Your Taxes: High tech Low Tax Enterprises

 Israeli tax breaks for tech companies have just been clarified and extended, with effect from January 1, 2017, pursuant to Amendment 73 to the Law for the Encouragement of Capital Investments, 1959. It seems sure to further boost the Israeli economy.

The amendment comes in the wake of the recent OECD campaign against base erosion and profit shifting (BEPS). By developing intellectual property (IP) in Israel, value is created in Israel and profits may be legitimately attributed to Israel according to OECD principles. Following is a brief overview.

The new Israeli tax breaks:

Commencing in 2017, the “preferred technological taxable income” of a “preferred company” with a “preferred technological enterprise” will be subject to Israeli company tax at rates of:

  • 12% generally;
  • 7.5% in peripheral areas (referred to as development area A);
  • 6% in the case of a “special preferred technological enterprise”.

Dividends after the above tax will be subject to withholding tax at rates of:

  • 20% generally, subject to any applicable tax treaty;
  • 4% if distributed to a 90%-or-more foreign resident corporate shareholder.

Therefore, the combined Israeli tax burden on distributed tech profits may range from 9.76% to 29.6%.

By contrast, when no tax breaks apply, the standard rate of company tax in Israel is 24% in 2017 and dividends paid to 10%-or-more shareholders are taxed at 30%-33%. This results in an Israeli tax burden on distributed regular profits of up to 49.08%

What is a “preferred company”?

This is a company incorporated in Israel not owned by the State, or partnership of such companies that owns a preferred enterprise, is not transparent for Israeli tax purposes, has a business controlled and managed in Israel, keeps books and files tax returns as required, and neither the company nor its office holders have committed a tax offense in the last ten years.

What is a “preferred technological enterprise”?

This refers to an enterprise which: (1) spent on R&D in the previous three tax years (or since inception) at least 7% of revenues or NIS 75 million per year, AND (2) R&D employees number 200 or account for 20% of salaries OR a venture capital fund invested at least NIS 8 million OR revenues grew 25% annually in the three preceding years and amounted to at least NIS 10 million per year OR the number of employees grew 25% annually in the three preceding years and there were at least 50 employees in each year. Alternatively, this refers to an enterprise approved by the Chief Scientist at the Economic and Industry Ministry, especially industrial enterprises that use privileged IP. Alternatively, this refers to a “competitive enterprise” not part of a group with revenues exceeding NIS 10 billion engaged mainly in biotech or nanotech, or does not derive more than 75% of income from any one market (i.e. country), or derives at least 25% of income from sales to a market of at least 14 million inhabitants, directly or in conjunction with another industrial enterprise.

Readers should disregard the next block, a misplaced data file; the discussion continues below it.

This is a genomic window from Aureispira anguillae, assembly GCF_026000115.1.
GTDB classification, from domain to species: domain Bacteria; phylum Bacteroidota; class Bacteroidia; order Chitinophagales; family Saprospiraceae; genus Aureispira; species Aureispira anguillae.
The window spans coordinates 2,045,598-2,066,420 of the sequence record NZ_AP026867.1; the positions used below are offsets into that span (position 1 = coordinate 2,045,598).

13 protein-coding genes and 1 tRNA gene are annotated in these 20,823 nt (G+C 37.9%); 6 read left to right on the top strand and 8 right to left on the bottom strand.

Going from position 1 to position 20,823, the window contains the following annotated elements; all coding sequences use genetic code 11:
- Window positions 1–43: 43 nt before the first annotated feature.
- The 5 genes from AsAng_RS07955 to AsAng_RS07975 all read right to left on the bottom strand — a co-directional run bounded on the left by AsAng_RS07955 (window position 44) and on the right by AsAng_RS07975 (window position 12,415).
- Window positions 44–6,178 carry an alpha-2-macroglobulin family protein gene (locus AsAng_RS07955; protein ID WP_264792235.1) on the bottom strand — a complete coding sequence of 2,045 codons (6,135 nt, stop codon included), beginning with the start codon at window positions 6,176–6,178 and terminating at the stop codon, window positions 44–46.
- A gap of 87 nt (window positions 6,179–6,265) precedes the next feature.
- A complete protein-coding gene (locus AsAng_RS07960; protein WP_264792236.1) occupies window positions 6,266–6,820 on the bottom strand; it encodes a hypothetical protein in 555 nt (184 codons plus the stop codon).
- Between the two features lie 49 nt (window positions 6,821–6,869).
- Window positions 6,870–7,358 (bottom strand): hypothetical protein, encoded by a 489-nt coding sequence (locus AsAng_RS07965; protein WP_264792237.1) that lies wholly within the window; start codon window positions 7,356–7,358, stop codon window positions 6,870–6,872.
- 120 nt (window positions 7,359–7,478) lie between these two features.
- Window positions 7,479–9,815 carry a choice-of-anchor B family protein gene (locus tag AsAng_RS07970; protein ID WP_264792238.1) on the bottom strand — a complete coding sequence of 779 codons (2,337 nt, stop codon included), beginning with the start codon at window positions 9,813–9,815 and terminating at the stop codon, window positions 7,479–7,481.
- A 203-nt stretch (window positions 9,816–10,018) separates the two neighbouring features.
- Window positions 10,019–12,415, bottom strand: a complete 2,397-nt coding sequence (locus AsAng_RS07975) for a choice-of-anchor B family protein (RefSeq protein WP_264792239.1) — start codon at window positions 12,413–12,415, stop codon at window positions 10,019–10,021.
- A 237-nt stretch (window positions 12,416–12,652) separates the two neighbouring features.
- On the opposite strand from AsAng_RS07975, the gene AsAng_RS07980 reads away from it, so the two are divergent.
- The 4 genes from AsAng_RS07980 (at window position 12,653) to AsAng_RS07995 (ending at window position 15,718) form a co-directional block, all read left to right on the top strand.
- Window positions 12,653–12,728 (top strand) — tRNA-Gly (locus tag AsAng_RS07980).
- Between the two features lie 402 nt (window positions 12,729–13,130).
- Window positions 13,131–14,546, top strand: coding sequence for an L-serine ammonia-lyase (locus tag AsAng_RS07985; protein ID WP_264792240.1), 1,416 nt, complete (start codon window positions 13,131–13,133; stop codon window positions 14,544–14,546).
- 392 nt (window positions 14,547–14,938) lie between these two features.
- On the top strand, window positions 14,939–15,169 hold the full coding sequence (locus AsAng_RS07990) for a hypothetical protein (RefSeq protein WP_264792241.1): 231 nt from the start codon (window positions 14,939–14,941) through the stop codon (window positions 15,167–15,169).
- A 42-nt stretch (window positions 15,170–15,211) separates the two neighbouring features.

What is a “special preferred technological enterprise”?

Basically, this refers to a preferred technological enterprise in a group with annual revenues of at least NIS 10 billion

What is “preferred technological taxable income”?

This refers to income from R&D in Israel from a technological enterprise accrued or derived in the ordinary course of it business from “privileged IP” partly or wholly owned or used by the enterprise, including income from any of the following: (1) granting the use of the IP, (2) software-based service, (3) product made using the IP, (4) software support product related to the IP if certain conditions are met, (5) support services relating to the above, (6) sale of R&D services not exceeding 15% of the enterprises’s revenues, (7) anything else the Finance Minister may prescribe.

What is “privileged IP”?

“Privileged IP” refers to rights protected by Israeli or foreign law relating to: patents; software; breeders of growth varieties; or knowhow developed in Israel by a technological enterprise and approved by the National Technological Innovation Authority, or, in the case of renewable energy, by the Chief Scientist of the National Infrastructure Energy and Water Ministry, provided annual revenues in the tax year concerned did not exceed NIS 32 million for the enterprise or NIS 211 million if it is part of a group . Marketing IP is excluded.

In other words, IP of many types may qualify relating to computing, internet, biotech, medical devices, cyber and homeland security and many more, but not brand names.

Capital gains:

A sale of privileged IP may qualify for a 6%-12% tax rate on capital gains for IP sold to a foreign affiliate if the enterprise always owned the IP or acquired it from a foreign resident company. Otherwise, regular Israeli tax rates apply.

What about non-technological enterprises?

Traditional industries may enjoy company tax of 7.5% (was 9% pre-2017) in a peripheral area or 16% in other parts of Israel, and dividend withholding tax of 20%, subject to any applicable tax treaty.


Israel is open for high tech low tax business which is OECD-compliant.

Furthermore, the start-up nation is said to offer one other big advantage over other countries – better innovation skills due to the Israeli can-do mentality (and chutzpah).

As always, consult experienced tax advisors in each country at an early stage in specific cases.

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The writer is a certified public accountant and tax specialist at Harris Consulting & Tax Ltd.

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